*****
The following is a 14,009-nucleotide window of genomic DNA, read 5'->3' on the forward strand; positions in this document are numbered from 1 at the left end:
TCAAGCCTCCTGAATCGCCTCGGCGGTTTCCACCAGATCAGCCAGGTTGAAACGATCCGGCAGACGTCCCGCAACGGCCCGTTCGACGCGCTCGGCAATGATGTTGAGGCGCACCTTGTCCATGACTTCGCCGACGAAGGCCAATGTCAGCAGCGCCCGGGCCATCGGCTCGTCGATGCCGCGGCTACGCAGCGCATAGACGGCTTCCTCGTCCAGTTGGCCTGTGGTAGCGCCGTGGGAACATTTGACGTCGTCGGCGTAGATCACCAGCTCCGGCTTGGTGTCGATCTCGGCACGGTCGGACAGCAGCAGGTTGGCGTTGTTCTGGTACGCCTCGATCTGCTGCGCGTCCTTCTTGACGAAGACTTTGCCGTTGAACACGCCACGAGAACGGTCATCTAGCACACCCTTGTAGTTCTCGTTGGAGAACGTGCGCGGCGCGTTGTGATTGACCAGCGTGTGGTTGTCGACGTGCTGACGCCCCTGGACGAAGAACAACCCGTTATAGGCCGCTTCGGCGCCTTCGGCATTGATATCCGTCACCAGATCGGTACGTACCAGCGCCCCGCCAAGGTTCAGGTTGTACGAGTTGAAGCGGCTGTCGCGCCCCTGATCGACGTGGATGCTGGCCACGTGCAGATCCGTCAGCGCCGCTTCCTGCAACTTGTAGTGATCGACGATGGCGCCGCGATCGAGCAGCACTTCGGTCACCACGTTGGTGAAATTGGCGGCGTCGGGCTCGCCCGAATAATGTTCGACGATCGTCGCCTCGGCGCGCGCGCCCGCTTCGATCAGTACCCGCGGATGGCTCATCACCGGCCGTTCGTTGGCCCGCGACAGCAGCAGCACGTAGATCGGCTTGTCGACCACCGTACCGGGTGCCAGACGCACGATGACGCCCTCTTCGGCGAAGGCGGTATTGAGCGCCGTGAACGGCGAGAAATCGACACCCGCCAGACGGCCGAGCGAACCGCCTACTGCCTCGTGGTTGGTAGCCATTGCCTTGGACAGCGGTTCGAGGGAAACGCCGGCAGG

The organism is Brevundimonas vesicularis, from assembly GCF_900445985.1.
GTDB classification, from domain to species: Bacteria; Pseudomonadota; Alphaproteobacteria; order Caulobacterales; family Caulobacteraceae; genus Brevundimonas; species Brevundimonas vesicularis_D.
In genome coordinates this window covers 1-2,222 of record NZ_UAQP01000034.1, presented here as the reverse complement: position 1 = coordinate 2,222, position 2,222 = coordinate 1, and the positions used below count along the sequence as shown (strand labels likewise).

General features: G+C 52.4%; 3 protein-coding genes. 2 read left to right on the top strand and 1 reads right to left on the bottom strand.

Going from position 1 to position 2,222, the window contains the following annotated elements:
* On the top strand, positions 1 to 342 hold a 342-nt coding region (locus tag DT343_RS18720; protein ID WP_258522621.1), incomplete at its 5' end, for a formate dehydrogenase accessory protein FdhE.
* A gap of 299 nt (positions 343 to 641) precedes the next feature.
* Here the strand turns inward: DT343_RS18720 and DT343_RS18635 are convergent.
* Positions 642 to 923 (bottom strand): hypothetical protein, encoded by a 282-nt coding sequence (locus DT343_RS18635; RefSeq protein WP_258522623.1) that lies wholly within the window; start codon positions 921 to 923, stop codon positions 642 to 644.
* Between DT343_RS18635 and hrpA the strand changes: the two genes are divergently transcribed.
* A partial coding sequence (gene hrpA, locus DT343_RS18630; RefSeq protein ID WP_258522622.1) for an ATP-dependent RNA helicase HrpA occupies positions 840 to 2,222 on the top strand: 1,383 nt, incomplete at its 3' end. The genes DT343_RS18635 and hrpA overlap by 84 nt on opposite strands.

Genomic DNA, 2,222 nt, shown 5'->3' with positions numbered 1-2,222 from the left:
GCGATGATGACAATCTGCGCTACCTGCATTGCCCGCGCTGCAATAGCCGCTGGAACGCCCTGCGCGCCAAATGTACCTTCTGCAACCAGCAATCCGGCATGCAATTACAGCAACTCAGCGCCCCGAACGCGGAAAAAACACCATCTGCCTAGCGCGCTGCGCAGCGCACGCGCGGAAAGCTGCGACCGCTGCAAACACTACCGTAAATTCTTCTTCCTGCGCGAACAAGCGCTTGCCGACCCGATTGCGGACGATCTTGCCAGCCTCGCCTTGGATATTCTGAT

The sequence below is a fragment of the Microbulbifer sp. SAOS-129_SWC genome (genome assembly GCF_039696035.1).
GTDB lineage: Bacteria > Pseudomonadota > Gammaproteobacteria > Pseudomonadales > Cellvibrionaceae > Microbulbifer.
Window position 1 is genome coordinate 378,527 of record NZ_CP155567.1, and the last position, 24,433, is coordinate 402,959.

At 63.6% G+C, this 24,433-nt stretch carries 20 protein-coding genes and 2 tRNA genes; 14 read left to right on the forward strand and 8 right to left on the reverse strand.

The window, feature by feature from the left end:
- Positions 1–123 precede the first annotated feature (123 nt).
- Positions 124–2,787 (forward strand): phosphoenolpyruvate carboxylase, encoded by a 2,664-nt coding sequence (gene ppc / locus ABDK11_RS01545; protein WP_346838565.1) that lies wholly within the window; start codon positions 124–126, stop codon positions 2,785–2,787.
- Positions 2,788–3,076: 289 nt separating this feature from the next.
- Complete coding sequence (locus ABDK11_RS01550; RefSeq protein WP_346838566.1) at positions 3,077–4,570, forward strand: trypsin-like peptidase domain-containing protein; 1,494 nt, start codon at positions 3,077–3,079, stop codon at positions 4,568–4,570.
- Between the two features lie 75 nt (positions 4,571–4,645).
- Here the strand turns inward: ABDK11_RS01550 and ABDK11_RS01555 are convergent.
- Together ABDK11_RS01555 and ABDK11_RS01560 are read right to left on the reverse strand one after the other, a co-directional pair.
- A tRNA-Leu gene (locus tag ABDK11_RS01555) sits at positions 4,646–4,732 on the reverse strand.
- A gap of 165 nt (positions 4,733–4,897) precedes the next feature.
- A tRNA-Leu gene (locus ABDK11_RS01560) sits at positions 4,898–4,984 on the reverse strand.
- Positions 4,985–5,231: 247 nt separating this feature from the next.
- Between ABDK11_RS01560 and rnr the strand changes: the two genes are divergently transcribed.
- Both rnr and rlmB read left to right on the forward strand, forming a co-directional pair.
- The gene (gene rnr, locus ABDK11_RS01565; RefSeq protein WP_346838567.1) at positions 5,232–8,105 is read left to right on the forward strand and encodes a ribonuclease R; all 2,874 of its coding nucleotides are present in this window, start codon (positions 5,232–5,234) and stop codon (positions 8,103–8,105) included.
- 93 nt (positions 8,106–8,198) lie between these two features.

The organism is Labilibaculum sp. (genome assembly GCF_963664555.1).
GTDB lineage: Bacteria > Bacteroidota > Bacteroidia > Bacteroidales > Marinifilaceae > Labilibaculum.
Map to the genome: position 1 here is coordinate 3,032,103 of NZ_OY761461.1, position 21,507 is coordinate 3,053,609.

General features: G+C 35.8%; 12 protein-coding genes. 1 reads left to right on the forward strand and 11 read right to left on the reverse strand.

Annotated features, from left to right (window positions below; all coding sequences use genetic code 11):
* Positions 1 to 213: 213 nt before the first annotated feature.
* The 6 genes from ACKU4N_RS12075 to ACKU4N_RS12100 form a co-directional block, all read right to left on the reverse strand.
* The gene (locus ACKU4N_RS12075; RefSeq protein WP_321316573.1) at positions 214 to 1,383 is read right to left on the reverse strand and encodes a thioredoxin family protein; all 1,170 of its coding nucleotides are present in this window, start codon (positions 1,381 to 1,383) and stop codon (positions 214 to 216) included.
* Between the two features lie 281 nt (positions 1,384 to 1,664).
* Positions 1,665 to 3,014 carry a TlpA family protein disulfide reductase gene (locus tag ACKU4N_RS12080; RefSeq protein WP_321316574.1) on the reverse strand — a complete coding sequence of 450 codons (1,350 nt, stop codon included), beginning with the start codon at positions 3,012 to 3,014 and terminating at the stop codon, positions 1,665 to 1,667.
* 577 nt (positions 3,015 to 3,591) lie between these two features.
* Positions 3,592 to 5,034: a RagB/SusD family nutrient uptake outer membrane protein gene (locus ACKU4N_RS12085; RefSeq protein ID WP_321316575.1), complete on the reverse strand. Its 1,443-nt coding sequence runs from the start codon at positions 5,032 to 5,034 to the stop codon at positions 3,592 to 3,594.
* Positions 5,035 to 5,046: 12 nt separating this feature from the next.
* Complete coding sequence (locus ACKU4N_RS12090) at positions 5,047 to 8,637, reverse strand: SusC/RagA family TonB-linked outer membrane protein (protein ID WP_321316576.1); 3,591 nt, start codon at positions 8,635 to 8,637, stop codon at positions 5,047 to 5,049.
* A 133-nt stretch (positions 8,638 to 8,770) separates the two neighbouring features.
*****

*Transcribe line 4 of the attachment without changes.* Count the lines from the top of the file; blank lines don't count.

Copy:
GTDB classification, from domain to species: Bacteria; Pseudomonadota; Alphaproteobacteria; order Caulobacterales; family Caulobacteraceae; genus Brevundimonas; species Brevundimonas vesicularis_D.